Complex Numbers and the Unit Circle
When I first talked about complex numbers there was one perspective I put off, and now need to come back to. It makes deep use of Euler’s formula, which ties exponentials and trigonometric functions together in the relation
where we’ve written for and used the exponential property.
Remember that we have a natural basis for the complex numbers as a vector space over the reals: . If we ask that this natural basis be orthonormal, we get a real inner product on complex numbers, which in turn gives us lengths and angles. In fact, this notion of length is exactly that which we used to define the absolute value of a complex number, in order to get a topology on the field.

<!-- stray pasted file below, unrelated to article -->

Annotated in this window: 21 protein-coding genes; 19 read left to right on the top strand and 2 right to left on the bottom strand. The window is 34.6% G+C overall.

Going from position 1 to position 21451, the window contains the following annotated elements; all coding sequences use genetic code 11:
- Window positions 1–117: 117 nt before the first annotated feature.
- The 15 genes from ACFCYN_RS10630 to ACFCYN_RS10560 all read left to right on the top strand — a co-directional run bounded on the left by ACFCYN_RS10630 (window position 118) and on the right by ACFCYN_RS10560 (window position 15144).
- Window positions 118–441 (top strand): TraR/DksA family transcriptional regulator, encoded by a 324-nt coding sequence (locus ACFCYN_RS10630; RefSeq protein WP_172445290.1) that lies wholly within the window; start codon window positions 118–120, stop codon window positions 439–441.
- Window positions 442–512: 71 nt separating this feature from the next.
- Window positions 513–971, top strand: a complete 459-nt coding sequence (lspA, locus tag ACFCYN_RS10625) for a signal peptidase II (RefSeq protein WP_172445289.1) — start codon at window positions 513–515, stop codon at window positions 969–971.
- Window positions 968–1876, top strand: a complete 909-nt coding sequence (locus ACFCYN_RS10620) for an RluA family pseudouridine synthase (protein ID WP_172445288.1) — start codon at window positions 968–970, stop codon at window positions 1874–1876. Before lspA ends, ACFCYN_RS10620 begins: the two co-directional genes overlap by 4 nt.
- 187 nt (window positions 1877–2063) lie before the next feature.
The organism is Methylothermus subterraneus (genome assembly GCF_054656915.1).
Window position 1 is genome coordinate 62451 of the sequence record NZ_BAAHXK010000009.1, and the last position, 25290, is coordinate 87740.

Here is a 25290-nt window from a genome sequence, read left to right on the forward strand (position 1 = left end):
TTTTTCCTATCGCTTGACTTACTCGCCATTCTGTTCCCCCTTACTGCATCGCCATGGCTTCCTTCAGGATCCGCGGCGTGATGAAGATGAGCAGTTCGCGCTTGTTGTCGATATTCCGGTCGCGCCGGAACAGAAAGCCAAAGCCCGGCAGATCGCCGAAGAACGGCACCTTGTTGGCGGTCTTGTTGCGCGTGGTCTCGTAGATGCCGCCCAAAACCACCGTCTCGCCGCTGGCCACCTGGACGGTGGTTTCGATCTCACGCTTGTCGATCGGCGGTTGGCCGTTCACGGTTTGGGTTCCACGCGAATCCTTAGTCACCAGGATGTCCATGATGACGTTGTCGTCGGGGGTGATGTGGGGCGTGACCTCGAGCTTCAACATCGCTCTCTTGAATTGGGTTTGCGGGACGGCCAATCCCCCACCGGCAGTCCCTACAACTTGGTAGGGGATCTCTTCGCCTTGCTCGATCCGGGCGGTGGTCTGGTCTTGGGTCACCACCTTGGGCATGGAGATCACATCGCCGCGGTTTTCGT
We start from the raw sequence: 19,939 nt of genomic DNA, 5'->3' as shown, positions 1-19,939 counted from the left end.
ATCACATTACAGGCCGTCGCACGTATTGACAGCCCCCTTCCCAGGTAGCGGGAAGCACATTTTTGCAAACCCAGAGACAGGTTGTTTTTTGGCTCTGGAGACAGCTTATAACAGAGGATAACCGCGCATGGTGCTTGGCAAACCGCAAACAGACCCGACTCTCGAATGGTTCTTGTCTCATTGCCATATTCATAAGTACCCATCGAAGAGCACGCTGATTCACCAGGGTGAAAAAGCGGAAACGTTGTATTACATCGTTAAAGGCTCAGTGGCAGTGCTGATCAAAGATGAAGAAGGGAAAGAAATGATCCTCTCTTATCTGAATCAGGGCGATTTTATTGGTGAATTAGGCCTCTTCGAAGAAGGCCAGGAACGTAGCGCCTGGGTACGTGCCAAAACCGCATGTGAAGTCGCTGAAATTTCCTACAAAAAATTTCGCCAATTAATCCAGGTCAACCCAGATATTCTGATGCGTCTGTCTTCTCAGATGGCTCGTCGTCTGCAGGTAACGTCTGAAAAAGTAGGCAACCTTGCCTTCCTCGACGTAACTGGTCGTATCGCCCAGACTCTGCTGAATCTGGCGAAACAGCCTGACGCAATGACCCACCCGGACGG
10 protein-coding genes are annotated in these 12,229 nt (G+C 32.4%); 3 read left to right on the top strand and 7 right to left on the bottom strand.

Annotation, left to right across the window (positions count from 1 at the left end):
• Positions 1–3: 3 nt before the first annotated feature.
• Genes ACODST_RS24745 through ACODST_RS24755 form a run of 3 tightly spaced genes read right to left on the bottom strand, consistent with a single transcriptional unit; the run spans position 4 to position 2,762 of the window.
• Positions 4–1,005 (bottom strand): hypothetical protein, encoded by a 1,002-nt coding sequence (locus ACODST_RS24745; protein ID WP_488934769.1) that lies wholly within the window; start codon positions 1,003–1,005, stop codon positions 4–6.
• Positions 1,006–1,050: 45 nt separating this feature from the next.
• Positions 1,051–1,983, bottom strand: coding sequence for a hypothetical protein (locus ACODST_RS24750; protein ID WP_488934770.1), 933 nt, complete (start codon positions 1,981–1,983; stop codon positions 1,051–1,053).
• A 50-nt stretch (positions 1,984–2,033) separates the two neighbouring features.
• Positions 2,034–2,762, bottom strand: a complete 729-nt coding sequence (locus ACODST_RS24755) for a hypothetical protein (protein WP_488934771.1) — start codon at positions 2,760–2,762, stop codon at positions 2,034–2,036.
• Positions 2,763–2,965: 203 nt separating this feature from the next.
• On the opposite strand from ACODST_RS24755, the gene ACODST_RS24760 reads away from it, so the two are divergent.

So what happens when we look at ? First, we can calculate its length using this inner product, getting
by the famous trigonometric identity. That is, every complex number of the form lies a unit distance from the complex number .
In particular, is a nice reference point among such points. We can use it as a fixed post in the complex plane, and measure the angle it makes with any other point. For example, we can calculate the inner product
and thus we find that the point makes an angle with our fixed post , at least for . We see that traces a circle by increasing the angle in one direction as increases from to , and increasing the angle in the other direction as decreases from to . For values of outside this range, we can use the fact that
to see that the function is periodic with period . That is, we can add or subtract whatever multiple of we need to move within the range . Thus, as varies the point traces out a circle of unit radius, going around and around with period , and every point on the unit circle has a unique representative of this form with in the given range.